Happy Thursday, everyone! Today marks one full week of NaPoWriMo 2016. If you’ve been keeping up, give yourself a pat on the back. And if you’ve fallen behind, don’t fret – the point of NaPoWriMo isn’t to beat yourself up, but just to get some poems on the page.

Our featured participant for today is Kat Shamash, whose poem for Day Six marries the concept of food with travel and with the meeting of cultures. A very appropriate poem for this year’s translation-themed NaPo- and GloPo- WriMo!

Today, as we move ourselves east-to-west across the world, we dip our toe into Europe for the first time (albeit only because Russia is very very wide). Our featured poet in translation is Vsevelod Nekrasov, whose spare, minimalist work relies heavily on repetition, and which became more widely available in English with the 2013 publication of an English-language collection of his selected poems, I Live I See. You can find English versions of two of his poems here, another here, and four more (alongside the original Russian) here. Finally, if if you’re interested in learning more about Nekrasov, here’s a lengthy interview with him from 1993.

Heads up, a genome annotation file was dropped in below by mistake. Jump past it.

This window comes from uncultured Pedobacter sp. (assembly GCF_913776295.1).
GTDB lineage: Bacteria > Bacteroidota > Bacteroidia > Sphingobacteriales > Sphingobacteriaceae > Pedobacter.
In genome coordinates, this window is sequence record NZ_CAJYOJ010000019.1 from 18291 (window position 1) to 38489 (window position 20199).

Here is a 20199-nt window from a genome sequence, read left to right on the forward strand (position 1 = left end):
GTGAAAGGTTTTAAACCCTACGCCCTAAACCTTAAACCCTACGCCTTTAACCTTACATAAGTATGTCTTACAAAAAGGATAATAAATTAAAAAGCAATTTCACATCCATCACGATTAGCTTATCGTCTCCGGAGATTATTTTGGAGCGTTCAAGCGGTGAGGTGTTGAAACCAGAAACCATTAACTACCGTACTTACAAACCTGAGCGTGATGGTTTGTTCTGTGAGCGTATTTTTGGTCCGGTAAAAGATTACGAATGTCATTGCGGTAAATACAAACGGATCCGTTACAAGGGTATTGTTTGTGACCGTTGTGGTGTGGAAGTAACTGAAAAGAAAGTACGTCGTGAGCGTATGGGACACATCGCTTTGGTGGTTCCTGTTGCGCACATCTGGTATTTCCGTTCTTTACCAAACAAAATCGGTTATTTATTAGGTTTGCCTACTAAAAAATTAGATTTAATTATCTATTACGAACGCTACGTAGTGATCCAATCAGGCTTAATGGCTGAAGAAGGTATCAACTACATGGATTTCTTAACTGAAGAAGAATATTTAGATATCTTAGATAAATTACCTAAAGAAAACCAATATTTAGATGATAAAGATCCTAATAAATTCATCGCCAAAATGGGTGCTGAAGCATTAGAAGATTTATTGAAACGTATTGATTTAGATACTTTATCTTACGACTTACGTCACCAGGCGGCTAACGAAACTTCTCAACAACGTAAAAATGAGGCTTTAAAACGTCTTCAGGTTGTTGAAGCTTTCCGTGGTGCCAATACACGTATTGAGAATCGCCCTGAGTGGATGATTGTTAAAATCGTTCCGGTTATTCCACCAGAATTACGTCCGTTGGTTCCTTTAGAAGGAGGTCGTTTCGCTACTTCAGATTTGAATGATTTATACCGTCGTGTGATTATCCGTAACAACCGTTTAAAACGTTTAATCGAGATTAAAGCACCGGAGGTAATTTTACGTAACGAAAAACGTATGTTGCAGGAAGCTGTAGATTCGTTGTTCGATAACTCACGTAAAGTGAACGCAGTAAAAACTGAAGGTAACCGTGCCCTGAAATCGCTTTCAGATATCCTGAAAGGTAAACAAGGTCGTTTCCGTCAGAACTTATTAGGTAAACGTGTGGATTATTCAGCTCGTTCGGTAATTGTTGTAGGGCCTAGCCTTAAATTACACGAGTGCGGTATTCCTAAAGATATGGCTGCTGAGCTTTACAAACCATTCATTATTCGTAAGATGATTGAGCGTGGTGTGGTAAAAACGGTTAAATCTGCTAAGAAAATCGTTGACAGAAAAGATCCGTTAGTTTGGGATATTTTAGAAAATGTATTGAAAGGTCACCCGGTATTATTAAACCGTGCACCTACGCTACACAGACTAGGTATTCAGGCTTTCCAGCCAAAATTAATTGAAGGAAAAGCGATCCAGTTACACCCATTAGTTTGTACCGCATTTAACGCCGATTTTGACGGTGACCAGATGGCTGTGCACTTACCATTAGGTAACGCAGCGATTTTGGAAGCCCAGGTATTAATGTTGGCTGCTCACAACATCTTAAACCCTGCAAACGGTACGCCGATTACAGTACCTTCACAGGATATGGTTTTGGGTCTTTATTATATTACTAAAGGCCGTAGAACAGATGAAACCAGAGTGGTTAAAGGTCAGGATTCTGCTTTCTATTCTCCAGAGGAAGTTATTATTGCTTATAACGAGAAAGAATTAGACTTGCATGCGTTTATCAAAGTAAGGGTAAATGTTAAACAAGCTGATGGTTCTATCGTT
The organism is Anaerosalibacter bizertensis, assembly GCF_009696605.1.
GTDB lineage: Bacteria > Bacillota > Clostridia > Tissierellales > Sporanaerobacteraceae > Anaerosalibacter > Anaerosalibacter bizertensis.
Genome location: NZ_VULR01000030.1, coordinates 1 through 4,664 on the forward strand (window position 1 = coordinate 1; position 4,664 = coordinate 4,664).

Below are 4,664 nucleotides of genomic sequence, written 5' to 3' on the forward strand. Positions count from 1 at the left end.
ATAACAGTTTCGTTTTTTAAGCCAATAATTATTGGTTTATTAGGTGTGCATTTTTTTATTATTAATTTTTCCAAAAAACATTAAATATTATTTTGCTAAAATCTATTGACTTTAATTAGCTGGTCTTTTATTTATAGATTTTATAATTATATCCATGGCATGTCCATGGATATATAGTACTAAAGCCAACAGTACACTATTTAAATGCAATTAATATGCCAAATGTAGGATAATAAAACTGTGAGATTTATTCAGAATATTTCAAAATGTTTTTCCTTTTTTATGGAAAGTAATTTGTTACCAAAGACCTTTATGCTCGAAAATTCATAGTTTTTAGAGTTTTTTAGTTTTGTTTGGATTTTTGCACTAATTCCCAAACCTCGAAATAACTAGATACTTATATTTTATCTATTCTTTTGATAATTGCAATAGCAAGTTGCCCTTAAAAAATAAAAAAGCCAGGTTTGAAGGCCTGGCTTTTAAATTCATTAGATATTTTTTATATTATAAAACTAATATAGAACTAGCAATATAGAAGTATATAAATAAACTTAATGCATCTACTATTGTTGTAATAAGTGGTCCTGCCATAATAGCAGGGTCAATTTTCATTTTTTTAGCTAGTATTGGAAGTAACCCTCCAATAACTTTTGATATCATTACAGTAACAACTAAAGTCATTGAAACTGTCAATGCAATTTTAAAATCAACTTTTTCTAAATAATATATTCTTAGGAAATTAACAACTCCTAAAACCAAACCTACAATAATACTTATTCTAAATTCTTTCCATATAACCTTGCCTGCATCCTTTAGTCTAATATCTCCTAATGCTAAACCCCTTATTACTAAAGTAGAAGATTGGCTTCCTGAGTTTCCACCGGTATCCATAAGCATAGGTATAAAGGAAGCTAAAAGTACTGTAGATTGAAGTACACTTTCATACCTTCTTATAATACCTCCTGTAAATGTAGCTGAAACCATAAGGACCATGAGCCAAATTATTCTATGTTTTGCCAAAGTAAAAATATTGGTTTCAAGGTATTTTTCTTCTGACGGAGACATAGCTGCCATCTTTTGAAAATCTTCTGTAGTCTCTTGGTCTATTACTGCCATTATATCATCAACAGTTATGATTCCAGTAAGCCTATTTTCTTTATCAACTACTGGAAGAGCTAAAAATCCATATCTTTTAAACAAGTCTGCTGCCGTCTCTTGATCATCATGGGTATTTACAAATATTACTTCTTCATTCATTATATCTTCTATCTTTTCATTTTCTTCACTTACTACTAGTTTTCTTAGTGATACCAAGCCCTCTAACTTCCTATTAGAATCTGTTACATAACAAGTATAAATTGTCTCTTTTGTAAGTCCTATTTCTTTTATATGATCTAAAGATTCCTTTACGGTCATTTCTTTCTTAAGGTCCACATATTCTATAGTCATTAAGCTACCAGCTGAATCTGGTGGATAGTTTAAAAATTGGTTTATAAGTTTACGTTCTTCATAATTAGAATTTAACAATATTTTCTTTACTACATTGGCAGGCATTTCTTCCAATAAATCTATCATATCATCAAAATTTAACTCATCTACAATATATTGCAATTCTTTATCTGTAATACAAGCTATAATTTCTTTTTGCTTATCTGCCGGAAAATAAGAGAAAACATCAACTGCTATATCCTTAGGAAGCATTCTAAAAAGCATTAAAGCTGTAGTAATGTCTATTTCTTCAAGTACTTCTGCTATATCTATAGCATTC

Our (optional) prompt for Day Seven comes to us from Gloria Gonsalves, who challenges us all to write a tritina. The tritina is a shorter cousin to the sestina, involving three, three-line stanzas, and a final concluding line. Three “end words” are used to conclude the lines of each stanza, in a set pattern of ABC, CAB, BCA, and all three end words appear together in the final line.

Confused? No problem — here’s an example!

Tritina for Susannah

The water off these rocks is green and cold.
The sandless coast takes the tide in its mouth,
as a wolf brings down a deer or lifts its child.

I walked this bay before you were my child.
Your fingers stinging brightly in the cold,
I take each one and warm it in my mouth.

Though I’ve known this shore for years, my mouth
holds no charms of use to you, my child.
You will have to learn the words to ward off cold

and know them cold, child, in your open mouth.

–David Yezzi

The form is a little complicated, but fun (and less complicated than a sestina, for sure!) Happy writing!

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